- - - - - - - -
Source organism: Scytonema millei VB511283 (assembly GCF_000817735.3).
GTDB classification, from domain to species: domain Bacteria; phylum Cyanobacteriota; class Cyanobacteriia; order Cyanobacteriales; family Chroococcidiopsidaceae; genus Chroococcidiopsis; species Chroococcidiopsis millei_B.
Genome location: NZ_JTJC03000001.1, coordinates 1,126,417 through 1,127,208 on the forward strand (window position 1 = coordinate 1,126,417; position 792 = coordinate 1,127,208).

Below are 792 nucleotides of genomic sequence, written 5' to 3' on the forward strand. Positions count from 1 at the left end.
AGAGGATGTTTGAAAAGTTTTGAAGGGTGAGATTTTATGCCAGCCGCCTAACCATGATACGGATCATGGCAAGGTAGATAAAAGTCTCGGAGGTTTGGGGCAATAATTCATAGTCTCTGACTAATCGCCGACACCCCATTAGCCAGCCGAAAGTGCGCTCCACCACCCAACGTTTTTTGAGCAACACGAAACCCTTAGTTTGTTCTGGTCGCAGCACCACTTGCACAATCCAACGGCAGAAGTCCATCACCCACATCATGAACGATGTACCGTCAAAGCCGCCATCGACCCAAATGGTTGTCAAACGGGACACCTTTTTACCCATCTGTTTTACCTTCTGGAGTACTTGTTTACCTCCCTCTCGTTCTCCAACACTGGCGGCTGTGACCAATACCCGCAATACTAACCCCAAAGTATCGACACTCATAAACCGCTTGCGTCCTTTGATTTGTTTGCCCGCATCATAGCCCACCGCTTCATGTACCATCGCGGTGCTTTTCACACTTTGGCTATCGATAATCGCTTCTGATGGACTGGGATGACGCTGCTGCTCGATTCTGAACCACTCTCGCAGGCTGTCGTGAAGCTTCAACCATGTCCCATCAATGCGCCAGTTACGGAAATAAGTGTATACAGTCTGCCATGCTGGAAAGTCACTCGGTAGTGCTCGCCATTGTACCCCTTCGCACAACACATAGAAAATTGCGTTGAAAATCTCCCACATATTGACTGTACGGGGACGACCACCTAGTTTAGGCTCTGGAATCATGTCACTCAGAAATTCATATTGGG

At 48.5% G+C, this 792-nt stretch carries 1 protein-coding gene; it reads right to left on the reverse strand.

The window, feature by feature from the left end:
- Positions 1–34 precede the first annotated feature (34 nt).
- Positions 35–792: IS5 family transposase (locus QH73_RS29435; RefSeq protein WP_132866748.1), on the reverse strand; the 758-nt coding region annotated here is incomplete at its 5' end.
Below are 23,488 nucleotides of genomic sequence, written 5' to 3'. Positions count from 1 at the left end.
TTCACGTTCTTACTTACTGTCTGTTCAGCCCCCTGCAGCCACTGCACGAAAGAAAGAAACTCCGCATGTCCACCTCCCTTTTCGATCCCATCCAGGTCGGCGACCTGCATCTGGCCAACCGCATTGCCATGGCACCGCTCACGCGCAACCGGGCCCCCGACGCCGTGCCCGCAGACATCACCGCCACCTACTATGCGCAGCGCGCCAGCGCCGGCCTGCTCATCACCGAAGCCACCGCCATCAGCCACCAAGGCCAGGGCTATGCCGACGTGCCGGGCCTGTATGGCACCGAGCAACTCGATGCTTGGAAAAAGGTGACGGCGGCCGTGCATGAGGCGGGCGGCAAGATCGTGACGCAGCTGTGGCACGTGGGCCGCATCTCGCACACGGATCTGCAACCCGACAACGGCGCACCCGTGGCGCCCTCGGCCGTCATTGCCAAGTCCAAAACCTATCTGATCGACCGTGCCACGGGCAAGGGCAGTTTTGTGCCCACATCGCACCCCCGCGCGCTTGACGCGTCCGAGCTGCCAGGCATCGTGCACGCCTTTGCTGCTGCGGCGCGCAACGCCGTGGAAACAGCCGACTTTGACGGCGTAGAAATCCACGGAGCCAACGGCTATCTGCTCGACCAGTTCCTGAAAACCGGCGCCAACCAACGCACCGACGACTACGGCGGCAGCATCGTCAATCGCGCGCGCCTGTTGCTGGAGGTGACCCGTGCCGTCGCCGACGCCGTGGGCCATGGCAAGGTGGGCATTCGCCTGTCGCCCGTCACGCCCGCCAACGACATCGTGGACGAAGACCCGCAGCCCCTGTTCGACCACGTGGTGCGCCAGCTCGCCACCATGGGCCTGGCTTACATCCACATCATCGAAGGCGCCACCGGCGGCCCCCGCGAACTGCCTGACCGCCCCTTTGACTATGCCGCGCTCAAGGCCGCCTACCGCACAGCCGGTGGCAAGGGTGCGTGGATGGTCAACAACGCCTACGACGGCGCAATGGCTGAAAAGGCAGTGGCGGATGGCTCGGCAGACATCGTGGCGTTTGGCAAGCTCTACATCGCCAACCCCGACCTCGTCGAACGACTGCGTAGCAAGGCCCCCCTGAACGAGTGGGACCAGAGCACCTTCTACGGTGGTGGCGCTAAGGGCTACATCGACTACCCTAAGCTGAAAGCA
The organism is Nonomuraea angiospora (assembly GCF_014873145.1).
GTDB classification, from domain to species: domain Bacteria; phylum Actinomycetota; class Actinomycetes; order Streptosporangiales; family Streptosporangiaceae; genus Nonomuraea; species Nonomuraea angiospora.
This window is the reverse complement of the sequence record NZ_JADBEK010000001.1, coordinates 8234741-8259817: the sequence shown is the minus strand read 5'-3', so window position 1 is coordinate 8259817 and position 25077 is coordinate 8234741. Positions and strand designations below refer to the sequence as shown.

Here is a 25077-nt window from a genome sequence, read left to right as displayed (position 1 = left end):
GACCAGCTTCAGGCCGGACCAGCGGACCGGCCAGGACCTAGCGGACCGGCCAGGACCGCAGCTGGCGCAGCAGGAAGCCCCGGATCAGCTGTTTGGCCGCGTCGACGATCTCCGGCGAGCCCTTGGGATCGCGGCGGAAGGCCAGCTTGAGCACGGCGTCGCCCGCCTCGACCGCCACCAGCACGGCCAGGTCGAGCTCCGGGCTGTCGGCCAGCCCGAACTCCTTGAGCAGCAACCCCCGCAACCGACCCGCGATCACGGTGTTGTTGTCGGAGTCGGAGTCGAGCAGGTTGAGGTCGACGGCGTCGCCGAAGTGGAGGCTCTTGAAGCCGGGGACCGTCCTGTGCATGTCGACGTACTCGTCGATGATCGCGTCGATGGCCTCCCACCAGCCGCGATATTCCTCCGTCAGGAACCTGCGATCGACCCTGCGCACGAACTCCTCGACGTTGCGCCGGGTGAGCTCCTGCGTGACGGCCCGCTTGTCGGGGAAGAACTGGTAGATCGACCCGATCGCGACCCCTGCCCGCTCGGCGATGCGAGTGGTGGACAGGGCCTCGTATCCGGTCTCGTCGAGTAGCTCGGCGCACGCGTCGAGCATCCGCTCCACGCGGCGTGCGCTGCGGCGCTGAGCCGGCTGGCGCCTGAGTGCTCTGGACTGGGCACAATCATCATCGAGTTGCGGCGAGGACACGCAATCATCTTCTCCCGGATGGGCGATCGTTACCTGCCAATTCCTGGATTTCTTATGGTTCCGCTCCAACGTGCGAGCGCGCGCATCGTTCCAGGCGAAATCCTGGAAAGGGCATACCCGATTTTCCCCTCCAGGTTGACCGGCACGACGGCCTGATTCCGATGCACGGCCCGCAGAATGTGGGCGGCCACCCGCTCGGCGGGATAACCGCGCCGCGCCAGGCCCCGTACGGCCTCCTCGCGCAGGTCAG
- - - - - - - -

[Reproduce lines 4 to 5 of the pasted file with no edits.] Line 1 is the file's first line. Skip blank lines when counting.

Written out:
Below are 792 nucleotides of genomic sequence, written 5' to 3' on the forward strand. Positions count from 1 at the left end.
AGAGGATGTTTGAAAAGTTTTGAAGGGTGAGATTTTATGCCAGCCGCCTAACCATGATACGGATCATGGCAAGGTAGATAAAAGTCTCGGAGGTTTGGGGCAATAATTCATAGTCTCTGACTAATCGCCGACACCCCATTAGCCAGCCGAAAGTGCGCTCCACCACCCAACGTTTTTTGAGCAACACGAAACCCTTAGTTTGTTCTGGTCGCAGCACCACTTGCACAATCCAACGGCAGAAGTCCATCACCCACATCATGAACGATGTACCGTCAAAGCCGCCATCGACCCAAATGGTTGTCAAACGGGACACCTTTTTACCCATCTGTTTTACCTTCTGGAGTACTTGTTTACCTCCCTCTCGTTCTCCAACACTGGCGGCTGTGACCAATACCCGCAATACTAACCCCAAAGTATCGACACTCATAAACCGCTTGCGTCCTTTGATTTGTTTGCCCGCATCATAGCCCACCGCTTCATGTACCATCGCGGTGCTTTTCACACTTTGGCTATCGATAATCGCTTCTGATGGACTGGGATGACGCTGCTGCTCGATTCTGAACCACTCTCGCAGGCTGTCGTGAAGCTTCAACCATGTCCCATCAATGCGCCAGTTACGGAAATAAGTGTATACAGTCTGCCATGCTGGAAAGTCACTCGGTAGTGCTCGCCATTGTACCCCTTCGCACAACACATAGAAAATTGCGTTGAAAATCTCCCACATATTGACTGTACGGGGACGACCACCTAGTTTAGGCTCTGGAATCATGTCACTCAGAAATTCATATTGGG